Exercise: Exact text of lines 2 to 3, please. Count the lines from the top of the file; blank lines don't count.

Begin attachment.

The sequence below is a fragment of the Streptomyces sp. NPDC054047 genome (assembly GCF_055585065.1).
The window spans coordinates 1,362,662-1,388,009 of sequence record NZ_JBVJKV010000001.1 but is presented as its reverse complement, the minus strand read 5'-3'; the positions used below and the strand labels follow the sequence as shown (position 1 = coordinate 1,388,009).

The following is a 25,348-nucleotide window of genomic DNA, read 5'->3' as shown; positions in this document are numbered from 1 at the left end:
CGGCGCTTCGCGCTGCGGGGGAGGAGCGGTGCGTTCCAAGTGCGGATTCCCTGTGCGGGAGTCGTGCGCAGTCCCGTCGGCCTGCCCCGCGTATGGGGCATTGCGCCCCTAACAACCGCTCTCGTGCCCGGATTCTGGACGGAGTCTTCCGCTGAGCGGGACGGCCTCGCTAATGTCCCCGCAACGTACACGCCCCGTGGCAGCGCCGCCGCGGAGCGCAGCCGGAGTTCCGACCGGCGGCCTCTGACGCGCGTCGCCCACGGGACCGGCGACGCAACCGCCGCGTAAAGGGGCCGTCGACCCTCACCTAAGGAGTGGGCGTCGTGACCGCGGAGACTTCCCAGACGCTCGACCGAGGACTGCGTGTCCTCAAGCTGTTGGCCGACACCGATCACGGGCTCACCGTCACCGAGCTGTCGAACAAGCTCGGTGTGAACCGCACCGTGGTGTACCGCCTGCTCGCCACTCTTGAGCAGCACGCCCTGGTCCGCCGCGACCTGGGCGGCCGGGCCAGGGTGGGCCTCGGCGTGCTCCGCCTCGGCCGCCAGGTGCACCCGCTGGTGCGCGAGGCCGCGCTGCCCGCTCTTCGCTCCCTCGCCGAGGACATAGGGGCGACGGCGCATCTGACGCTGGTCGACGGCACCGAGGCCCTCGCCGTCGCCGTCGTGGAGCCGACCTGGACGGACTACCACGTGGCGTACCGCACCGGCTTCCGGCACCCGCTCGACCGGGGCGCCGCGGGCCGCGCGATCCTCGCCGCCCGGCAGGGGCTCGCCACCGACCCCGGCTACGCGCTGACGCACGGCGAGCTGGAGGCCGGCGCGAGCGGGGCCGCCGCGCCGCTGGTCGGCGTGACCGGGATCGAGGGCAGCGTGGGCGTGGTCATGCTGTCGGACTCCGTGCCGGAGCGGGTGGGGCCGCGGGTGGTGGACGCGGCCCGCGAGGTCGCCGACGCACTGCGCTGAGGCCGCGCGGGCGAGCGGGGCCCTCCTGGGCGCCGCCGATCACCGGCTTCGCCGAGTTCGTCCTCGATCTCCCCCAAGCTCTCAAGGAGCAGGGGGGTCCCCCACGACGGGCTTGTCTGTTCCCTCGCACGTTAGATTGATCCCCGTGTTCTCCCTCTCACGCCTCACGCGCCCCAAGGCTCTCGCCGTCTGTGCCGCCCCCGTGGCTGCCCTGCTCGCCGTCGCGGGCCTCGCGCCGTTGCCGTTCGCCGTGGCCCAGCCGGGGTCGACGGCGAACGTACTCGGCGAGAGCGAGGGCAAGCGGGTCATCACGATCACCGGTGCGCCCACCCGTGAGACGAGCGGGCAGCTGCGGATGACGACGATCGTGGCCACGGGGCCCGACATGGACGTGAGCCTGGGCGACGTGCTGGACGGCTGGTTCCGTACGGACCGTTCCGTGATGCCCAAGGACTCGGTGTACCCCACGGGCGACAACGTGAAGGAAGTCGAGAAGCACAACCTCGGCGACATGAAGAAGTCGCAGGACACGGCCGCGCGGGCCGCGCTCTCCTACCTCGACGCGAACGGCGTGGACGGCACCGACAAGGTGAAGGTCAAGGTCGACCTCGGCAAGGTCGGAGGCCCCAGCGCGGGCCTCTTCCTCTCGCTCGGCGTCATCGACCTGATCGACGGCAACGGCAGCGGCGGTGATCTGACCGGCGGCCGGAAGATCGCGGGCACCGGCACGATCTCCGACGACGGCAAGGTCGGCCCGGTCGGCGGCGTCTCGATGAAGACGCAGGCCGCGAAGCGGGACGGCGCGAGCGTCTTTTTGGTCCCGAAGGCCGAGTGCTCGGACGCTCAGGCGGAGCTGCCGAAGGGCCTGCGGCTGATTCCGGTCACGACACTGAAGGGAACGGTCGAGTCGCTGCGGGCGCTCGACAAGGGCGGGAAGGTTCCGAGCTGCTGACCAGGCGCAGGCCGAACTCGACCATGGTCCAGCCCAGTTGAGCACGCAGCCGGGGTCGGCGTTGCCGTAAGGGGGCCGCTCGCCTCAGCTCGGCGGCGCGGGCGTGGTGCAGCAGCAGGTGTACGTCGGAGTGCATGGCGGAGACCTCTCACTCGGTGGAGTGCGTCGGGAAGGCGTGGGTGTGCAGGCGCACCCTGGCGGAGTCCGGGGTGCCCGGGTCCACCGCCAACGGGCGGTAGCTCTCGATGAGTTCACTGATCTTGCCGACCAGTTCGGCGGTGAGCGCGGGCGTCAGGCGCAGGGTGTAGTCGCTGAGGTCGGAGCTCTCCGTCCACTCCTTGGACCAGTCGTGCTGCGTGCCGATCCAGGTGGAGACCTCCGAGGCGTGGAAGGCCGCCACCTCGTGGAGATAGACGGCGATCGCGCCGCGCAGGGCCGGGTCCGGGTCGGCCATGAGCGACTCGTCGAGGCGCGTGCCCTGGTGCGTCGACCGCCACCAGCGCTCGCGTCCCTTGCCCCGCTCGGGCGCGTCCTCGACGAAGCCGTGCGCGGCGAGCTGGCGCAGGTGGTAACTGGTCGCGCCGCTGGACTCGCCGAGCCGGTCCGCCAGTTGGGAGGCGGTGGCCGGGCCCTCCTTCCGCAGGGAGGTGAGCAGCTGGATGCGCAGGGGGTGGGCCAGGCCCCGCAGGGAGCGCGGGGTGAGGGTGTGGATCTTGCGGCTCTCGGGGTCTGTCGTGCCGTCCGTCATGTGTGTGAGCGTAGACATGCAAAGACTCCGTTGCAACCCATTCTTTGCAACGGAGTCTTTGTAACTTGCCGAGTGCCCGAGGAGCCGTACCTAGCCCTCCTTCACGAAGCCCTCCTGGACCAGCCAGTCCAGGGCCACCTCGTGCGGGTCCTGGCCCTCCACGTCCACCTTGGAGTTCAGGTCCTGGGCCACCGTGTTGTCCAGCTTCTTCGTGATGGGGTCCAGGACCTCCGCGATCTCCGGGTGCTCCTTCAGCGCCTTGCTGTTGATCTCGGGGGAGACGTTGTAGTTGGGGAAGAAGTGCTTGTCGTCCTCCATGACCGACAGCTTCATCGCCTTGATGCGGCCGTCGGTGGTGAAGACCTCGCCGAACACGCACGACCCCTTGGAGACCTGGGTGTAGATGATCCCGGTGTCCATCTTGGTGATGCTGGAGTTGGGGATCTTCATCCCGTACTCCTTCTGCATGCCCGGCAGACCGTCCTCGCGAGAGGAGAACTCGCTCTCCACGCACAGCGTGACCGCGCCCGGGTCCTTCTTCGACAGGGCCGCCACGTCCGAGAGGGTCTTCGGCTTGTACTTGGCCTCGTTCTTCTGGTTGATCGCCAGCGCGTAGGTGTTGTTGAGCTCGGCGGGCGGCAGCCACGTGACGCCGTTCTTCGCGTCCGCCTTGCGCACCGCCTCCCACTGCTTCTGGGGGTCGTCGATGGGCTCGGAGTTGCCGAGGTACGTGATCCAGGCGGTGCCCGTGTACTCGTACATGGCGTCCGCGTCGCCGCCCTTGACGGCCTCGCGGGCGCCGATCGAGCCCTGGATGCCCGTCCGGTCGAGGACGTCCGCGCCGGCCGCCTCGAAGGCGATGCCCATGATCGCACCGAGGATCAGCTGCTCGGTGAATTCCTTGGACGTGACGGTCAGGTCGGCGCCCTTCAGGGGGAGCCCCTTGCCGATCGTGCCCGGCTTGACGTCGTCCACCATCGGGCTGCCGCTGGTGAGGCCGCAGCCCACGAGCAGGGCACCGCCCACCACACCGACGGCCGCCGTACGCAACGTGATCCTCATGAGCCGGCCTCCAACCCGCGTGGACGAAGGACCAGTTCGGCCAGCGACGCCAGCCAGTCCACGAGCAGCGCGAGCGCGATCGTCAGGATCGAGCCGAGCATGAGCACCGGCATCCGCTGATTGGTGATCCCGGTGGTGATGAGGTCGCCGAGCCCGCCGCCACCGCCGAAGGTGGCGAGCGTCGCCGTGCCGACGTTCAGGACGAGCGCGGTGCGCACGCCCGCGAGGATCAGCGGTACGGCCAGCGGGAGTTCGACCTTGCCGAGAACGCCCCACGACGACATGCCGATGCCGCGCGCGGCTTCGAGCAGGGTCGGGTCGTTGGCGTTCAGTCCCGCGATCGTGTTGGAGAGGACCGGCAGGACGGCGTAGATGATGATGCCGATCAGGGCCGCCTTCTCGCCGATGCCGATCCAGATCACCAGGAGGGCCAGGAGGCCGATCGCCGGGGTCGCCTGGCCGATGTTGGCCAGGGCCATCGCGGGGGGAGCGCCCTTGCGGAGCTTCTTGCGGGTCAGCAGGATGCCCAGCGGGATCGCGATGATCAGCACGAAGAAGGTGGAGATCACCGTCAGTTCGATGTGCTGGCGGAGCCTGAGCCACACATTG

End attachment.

The window spans coordinates 1,362,662-1,388,009 of sequence record NZ_JBVJKV010000001.1 but is presented as its reverse complement, the minus strand read 5'-3'; the positions used below and the strand labels follow the sequence as shown (position 1 = coordinate 1,388,009).

The following is a 25,348-nucleotide window of genomic DNA, read 5'->3' as shown; positions in this document are numbered from 1 at the left end: